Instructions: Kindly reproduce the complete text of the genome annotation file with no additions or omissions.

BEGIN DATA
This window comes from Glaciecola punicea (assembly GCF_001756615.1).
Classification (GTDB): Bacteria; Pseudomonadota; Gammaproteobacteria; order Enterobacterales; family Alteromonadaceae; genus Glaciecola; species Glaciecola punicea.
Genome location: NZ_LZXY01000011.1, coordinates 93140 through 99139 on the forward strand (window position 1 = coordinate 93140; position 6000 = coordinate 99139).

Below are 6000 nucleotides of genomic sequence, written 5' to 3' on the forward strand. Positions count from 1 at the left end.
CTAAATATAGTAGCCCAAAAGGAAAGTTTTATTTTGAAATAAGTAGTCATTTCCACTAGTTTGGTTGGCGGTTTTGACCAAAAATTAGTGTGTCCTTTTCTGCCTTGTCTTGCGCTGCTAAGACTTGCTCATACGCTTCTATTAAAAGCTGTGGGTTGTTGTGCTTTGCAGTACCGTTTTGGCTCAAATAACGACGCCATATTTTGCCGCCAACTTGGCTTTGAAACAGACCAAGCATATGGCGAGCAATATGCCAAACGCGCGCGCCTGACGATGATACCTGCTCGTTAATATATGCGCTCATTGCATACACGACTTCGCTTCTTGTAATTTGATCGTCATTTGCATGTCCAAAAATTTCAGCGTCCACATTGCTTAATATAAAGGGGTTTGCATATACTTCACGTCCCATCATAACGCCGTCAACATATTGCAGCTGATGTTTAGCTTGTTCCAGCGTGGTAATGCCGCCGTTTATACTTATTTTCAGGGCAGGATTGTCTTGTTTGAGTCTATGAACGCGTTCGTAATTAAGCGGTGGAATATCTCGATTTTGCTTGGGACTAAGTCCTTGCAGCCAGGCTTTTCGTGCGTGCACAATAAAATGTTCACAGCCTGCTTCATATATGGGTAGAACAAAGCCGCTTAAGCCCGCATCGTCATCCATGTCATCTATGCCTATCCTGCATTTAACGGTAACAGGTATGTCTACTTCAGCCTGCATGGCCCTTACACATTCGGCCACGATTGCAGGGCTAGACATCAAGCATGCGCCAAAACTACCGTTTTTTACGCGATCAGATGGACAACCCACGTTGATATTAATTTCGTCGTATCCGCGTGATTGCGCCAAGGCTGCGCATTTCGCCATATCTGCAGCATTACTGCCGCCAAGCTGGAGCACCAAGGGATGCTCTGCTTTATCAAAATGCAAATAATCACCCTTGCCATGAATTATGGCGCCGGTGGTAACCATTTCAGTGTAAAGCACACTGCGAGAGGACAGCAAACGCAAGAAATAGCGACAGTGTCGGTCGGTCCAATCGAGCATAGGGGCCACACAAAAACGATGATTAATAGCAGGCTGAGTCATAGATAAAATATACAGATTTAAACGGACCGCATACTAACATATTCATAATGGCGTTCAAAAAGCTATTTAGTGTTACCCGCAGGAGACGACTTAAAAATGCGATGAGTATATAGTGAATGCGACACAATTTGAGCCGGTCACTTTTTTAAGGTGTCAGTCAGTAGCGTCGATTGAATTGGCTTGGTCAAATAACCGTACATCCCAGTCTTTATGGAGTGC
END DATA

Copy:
This window comes from Glaciecola punicea (assembly GCF_001756615.1).
Classification (GTDB): Bacteria; Pseudomonadota; Gammaproteobacteria; order Enterobacterales; family Alteromonadaceae; genus Glaciecola; species Glaciecola punicea.
Genome location: NZ_LZXY01000011.1, coordinates 93140 through 99139 on the forward strand (window position 1 = coordinate 93140; position 6000 = coordinate 99139).

Below are 6000 nucleotides of genomic sequence, written 5' to 3' on the forward strand. Positions count from 1 at the left end.
CTAAATATAGTAGCCCAAAAGGAAAGTTTTATTTTGAAATAAGTAGTCATTTCCACTAGTTTGGTTGGCGGTTTTGACCAAAAATTAGTGTGTCCTTTTCTGCCTTGTCTTGCGCTGCTAAGACTTGCTCATACGCTTCTATTAAAAGCTGTGGGTTGTTGTGCTTTGCAGTACCGTTTTGGCTCAAATAACGACGCCATATTTTGCCGCCAACTTGGCTTTGAAACAGACCAAGCATATGGCGAGCAATATGCCAAACGCGCGCGCCTGACGATGATACCTGCTCGTTAATATATGCGCTCATTGCATACACGACTTCGCTTCTTGTAATTTGATCGTCATTTGCATGTCCAAAAATTTCAGCGTCCACATTGCTTAATATAAAGGGGTTTGCATATACTTCACGTCCCATCATAACGCCGTCAACATATTGCAGCTGATGTTTAGCTTGTTCCAGCGTGGTAATGCCGCCGTTTATACTTATTTTCAGGGCAGGATTGTCTTGTTTGAGTCTATGAACGCGTTCGTAATTAAGCGGTGGAATATCTCGATTTTGCTTGGGACTAAGTCCTTGCAGCCAGGCTTTTCGTGCGTGCACAATAAAATGTTCACAGCCTGCTTCATATATGGGTAGAACAAAGCCGCTTAAGCCCGCATCGTCATCCATGTCATCTATGCCTATCCTGCATTTAACGGTAACAGGTATGTCTACTTCAGCCTGCATGGCCCTTACACATTCGGCCACGATTGCAGGGCTAGACATCAAGCATGCGCCAAAACTACCGTTTTTTACGCGATCAGATGGACAACCCACGTTGATATTAATTTCGTCGTATCCGCGTGATTGCGCCAAGGCTGCGCATTTCGCCATATCTGCAGCATTACTGCCGCCAAGCTGGAGCACCAAGGGATGCTCTGCTTTATCAAAATGCAAATAATCACCCTTGCCATGAATTATGGCGCCGGTGGTAACCATTTCAGTGTAAAGCACACTGCGAGAGGACAGCAAACGCAAGAAATAGCGACAGTGTCGGTCGGTCCAATCGAGCATAGGGGCCACACAAAAACGATGATTAATAGCAGGCTGAGTCATAGATAAAATATACAGATTTAAACGGACCGCATACTAACATATTCATAATGGCGTTCAAAAAGCTATTTAGTGTTACCCGCAGGAGACGACTTAAAAATGCGATGAGTATATAGTGAATGCGACACAATTTGAGCCGGTCACTTTTTTAAGGTGTCAGTCAGTAGCGTCGATTGAATTGGCTTGGTCAAATAACCGTACATCCCAGTCTTTATGGAGTGC